By Andrew Perez
October 30, 2018
MIAMI - For decades, being born in the U.S. meant you were an American citizen. But President Donald Trump wants to change that.
But one expert from South Florida said the president doesn't have the power to put his plan into action.
Trump made the comments Tuesday morning to "Axios on HBO." He said he could change Amendment 14 with a simple executive order.
"We're the only country in the world where a person comes in and has a baby, and the baby is essentially a citizen of the United States," Trump said.
His comments went viral.
"It's bologna," Cheryl Little said. "It's just not factually correct."
Little is the executive director of Americans for Immigrant Justice -- a nonprofit law firm.
"The fact of the matter is this: The U.S. Constitution -- the 14th Amendment ensures that anybody who is born here or naturalized here is entitled to the benefits that U.S. citizenship provides," Little said. "And then they're obligated as citizens to contribute to this country in a number of ways."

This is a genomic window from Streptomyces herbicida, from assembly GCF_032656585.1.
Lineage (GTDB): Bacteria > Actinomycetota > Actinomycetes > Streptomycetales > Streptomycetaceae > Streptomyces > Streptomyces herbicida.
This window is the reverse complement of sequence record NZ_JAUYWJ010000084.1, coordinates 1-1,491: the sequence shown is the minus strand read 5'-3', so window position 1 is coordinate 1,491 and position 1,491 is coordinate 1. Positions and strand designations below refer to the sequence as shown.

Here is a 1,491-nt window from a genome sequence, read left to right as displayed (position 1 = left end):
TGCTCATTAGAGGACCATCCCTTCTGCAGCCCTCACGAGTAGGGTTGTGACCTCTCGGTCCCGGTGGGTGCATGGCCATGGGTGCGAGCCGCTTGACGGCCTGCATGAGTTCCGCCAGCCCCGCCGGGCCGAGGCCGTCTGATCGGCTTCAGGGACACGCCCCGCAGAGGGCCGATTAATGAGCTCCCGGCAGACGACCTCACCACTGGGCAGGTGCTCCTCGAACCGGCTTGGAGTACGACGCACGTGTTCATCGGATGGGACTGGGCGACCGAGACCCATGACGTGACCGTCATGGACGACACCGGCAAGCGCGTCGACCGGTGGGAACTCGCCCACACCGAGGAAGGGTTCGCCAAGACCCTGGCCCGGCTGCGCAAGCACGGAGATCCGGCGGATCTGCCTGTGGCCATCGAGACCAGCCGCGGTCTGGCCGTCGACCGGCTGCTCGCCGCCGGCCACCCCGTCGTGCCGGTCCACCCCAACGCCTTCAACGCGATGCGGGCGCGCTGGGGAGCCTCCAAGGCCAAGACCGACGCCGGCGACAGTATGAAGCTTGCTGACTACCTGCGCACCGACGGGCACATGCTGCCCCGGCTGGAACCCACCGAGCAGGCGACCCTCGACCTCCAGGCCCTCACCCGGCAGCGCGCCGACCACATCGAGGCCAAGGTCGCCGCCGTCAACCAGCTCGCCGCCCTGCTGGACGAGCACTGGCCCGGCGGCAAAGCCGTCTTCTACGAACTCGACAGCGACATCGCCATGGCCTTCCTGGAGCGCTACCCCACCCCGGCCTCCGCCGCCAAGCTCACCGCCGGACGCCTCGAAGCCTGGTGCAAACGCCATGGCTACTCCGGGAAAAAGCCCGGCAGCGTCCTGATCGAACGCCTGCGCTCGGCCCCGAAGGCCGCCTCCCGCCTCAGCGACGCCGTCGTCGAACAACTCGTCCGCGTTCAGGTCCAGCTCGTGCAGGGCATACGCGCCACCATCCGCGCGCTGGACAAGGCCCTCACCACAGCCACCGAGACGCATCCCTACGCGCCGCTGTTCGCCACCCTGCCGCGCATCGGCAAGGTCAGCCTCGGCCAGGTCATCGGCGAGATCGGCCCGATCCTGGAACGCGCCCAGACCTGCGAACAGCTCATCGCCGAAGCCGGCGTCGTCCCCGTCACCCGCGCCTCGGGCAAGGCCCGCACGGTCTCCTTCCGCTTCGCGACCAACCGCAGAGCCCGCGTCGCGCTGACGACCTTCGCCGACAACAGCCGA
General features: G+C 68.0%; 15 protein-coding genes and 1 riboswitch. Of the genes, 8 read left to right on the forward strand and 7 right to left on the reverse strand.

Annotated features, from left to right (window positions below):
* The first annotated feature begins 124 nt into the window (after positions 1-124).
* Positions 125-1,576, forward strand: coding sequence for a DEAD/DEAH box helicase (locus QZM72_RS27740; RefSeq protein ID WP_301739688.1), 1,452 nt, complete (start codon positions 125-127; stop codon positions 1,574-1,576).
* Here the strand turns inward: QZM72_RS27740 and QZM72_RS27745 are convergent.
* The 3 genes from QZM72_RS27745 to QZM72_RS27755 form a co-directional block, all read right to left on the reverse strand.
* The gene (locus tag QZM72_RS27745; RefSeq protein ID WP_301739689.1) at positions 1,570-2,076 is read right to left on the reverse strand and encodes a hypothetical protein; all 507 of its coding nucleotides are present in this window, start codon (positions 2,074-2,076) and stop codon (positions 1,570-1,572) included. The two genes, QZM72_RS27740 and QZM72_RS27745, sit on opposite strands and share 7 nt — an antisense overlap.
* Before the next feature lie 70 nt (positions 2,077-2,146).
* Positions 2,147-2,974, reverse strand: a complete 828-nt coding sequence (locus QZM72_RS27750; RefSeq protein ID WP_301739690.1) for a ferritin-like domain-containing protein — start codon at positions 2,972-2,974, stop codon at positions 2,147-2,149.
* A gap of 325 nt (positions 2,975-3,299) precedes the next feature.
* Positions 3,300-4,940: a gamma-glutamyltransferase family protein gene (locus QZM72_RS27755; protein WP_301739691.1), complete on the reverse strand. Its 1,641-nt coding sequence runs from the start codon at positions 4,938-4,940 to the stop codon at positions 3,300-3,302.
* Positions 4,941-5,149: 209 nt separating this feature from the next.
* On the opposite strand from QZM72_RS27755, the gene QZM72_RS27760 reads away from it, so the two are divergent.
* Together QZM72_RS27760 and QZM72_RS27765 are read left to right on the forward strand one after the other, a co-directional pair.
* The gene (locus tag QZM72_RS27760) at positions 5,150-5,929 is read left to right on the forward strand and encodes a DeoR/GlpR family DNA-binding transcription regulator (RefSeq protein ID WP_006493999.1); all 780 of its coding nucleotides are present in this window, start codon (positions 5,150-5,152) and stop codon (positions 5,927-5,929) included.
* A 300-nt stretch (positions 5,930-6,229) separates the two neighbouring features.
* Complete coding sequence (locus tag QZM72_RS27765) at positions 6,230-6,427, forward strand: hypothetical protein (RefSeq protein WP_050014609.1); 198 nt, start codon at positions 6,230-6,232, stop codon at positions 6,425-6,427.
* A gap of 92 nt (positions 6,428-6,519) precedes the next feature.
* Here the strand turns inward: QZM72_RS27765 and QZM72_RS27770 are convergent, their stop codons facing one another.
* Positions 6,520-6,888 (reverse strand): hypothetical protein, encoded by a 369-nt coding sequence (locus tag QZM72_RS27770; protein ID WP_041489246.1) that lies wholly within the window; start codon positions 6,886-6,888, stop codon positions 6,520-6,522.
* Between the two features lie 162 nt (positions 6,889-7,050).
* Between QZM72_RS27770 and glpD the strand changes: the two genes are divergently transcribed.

Revoking birthright citizenship would spark a court fight over the president's ability to change an amendment to the constitution on his own.
The president said White House lawyers are reviewing his proposal, despite some of the backlash.
"What this president is saying is, 'I am king and I am going to change this because I want to.' And so, here we go," Little said.
Many elected officials, including from South Florida, have voiced their opposition to the president's comments, including Republican U.S. Reps. Carlos Curbelo and Mario Diaz-Balart.
Curbelo said what this country needs is "broad immigration reform."
Diaz-Balart, meanwhile, said "I strongly disagree with the proposed executive order. As a Member of Congress, I take an oath to support the United States Constitution. In this instance, the 14th Amendment to the U.S. Constitution states that all persons born or naturalized in the United States, and subject to the jurisdiction thereof, are citizens of the United States. All persons in the U.S., thus, except for accredited foreign diplomats in specified instances, are subject to U.S. laws, and, if born in the U.S., are U.S. citizens."
Full story via ABC10 here.